Learning and the Brain in the 21st Century Laura Phelps2012 RSU1 Summer Tech Institute
What are the essential skills & habits of mind that students need for the future? • What will the world look like in 20 years? • What skills will kids need to be successful in that world? • What were/are the conditions around your peak learning experiences? • What would learning look like if it was designed around the answers to those questions?
The Partnership for 21st Century SkillsP21 Framework Deﬁnitions
When we ask kids how they want to learn, they say (in this order):1. In groups2. With friends3. Doing practical things4. Using computers/mobile devices -Charles Fadel (http://www21stcenturyskillsbook.com/)
How do our students learn today? • Use the web for extending and building relationships • Self-directed learning that incorporates self-expression • Instant gratiﬁcation and constant connection • Multi-tasking in a multimedia world
A word about multi-tasking...Brain research shows that there is a differencebetween multi-tasking and task shifting. Image from http://kilroycafe.blogspot.com/2012/01/problem-with-multitasking.htmlRead “Mastering Multitasking” by Urs Gasser and John Palfrey (handout)
So, what are the key skills of the 21st century?
Creativity Off-Shore-able• 22-29% of U.S. jobs are off-shoreable, including high-paying, high skill jobs. http://hbswk.hbs.edu/item/6012.html• 65% of today’s grade-school children may work in jobs not yet invented. http://www.RADTeach.com
Check out Shelley Carson’s work: http://www.shelleycarson.com
So... what does all of this mean for us?Larry Rosen, author of Rewired: Understanding theiGeneration and How they Learn has some relevantrecommendations.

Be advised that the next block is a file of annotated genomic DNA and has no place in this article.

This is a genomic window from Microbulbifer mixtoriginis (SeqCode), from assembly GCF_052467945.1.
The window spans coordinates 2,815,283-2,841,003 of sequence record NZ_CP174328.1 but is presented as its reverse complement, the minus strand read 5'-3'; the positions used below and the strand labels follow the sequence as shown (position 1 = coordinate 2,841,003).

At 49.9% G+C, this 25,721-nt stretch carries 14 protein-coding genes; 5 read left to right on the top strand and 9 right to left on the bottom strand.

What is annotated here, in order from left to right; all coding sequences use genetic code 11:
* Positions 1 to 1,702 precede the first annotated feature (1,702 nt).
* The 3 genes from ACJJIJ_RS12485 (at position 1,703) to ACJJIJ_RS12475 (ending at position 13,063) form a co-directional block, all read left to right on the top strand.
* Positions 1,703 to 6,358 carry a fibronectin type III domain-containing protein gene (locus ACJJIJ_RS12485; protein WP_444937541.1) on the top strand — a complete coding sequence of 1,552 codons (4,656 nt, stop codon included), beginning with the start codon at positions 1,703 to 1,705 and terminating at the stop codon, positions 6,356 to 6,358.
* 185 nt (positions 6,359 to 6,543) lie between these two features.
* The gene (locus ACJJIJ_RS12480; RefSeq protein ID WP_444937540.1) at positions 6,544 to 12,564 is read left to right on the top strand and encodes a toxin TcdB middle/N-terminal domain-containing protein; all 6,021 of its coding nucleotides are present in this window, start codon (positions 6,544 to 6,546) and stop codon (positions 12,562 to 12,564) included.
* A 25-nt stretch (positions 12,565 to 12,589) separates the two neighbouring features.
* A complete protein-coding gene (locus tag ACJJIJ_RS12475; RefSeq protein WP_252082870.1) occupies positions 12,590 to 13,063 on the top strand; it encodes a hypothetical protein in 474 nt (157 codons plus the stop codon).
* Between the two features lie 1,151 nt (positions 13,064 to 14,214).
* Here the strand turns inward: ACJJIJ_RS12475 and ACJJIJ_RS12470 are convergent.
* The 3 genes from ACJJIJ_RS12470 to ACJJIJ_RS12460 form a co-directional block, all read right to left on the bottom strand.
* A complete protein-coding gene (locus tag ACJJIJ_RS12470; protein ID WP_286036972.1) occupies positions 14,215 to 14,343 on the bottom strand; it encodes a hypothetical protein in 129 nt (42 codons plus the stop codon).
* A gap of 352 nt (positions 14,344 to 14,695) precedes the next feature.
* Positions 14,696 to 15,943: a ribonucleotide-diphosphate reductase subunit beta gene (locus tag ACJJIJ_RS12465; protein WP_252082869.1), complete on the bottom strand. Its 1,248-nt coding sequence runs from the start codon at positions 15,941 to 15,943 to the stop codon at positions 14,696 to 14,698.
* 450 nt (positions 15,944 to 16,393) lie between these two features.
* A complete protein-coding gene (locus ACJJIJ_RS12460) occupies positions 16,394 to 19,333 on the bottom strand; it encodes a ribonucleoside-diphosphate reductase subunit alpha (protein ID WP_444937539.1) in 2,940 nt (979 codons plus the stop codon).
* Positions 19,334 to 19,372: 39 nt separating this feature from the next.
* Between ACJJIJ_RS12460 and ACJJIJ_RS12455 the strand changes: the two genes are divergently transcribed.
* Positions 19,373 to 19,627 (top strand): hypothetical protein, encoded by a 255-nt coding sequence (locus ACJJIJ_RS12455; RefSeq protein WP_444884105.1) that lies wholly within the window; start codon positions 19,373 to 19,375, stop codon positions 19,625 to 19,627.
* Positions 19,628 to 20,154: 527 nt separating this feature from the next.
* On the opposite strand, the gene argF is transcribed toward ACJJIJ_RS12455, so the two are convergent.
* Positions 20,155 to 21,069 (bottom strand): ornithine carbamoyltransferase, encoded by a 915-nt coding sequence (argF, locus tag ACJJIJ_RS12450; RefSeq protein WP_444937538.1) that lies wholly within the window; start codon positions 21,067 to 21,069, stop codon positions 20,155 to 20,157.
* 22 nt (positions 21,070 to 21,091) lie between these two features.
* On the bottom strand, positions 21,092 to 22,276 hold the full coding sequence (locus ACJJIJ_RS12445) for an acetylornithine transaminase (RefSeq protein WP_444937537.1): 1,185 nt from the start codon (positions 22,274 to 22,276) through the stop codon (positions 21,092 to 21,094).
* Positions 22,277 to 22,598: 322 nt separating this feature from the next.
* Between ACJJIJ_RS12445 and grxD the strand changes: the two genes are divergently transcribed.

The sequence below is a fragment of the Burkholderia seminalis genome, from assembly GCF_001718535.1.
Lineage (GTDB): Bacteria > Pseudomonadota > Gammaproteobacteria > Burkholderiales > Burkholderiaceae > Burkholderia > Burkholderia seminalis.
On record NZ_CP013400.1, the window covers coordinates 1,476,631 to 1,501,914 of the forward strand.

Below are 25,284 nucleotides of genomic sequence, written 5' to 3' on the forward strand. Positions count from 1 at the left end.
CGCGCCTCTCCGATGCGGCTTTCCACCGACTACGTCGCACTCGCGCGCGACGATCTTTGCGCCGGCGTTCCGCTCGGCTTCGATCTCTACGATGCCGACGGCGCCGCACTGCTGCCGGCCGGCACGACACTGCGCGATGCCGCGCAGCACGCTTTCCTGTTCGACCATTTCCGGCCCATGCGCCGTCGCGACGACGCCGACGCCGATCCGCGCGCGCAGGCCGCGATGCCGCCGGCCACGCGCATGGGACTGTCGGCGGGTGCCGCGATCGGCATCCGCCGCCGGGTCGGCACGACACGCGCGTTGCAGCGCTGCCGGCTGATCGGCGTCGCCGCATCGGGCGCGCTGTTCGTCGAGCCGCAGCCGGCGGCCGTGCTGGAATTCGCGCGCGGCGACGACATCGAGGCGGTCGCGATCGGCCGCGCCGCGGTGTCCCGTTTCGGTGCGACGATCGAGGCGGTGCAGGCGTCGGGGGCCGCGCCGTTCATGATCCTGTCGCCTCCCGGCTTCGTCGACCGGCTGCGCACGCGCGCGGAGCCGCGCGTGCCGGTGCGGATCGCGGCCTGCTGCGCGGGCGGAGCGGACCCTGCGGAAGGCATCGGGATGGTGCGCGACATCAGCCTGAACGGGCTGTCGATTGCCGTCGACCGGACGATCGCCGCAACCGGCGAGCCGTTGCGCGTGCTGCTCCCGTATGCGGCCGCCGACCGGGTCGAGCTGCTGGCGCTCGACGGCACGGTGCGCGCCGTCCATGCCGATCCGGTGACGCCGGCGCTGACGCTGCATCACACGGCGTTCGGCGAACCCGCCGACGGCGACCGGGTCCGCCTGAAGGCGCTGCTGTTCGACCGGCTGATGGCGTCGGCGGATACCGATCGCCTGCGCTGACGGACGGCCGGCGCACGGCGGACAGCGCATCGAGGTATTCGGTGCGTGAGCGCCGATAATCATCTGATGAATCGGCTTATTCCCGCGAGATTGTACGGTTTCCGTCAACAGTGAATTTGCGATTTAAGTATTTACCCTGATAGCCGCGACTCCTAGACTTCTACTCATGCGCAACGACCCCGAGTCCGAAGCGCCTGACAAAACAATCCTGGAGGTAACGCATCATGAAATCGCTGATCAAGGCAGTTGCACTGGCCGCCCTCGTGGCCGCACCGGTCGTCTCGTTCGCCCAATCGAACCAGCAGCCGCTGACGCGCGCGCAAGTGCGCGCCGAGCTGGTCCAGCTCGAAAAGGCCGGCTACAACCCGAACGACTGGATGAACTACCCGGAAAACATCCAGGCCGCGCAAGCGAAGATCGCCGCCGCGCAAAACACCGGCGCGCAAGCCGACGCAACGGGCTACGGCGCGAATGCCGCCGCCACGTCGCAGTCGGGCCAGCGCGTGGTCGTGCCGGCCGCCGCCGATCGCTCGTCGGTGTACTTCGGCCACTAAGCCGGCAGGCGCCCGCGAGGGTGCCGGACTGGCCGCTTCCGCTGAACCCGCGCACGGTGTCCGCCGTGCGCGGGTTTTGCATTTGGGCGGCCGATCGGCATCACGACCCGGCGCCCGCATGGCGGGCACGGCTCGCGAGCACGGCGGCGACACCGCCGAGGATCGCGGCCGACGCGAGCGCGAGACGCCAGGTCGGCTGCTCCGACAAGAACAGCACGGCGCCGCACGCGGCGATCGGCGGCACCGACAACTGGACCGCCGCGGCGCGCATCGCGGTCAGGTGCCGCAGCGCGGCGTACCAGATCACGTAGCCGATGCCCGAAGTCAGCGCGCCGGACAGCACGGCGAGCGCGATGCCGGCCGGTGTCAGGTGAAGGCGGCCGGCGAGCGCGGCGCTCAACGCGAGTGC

#1: Allow creativity & multiple modalities • Present in many modalities - this is a multimedia generation. • Do not require students to unitask. • Support students in their preference for a multimedia environment. • Keep lessons snappy.
#2: Allow content creation• Let students create products in multiple mediums.• Allow projects to merge art, music, text and technology.
#3: Allow social interaction• Create projects that are done through online collaboration (there are dozens of possibilities - think Google apps, Prezi, blogs, wikis, etc.).• Provide a classroom social networking platform (like Edmodo) for students to discuss various topics and to develop/practice online etiquette.
#4: Allow formal and informal writing • Blogs are an amazing tool for both individual and collaborative writing. • “Translate” writing from text-isms to formal writing and vice versa; make the difference between the two explicit.
#5: Provide tons of feedback• This generation thrives on feedback... Web 2.0 tools provide a plethora of opportunities for this.
#6: Teach media literacy• Students may be savvy about how to use technological tools, but that doesn’t mean they don’t need instruction about how to: • determine what sources are trustworthy • analyze, ﬁlter, synthesize • use information ethically
What now?You’re psyched, ready to embrace 21st centurylearning! Where to begin?These are some of my favorite “go to” resources: Free Technology for Teachers Classroom 2.0 The Super Book of Web Tools for Educators
What year are we preparing our students for?The past? Or...
Thank you for coming! I appreciate any feedback you might have about this session. Please don’t hesitate to be in touch with me (firstname.lastname@example.org) with your questions and/or thoughts!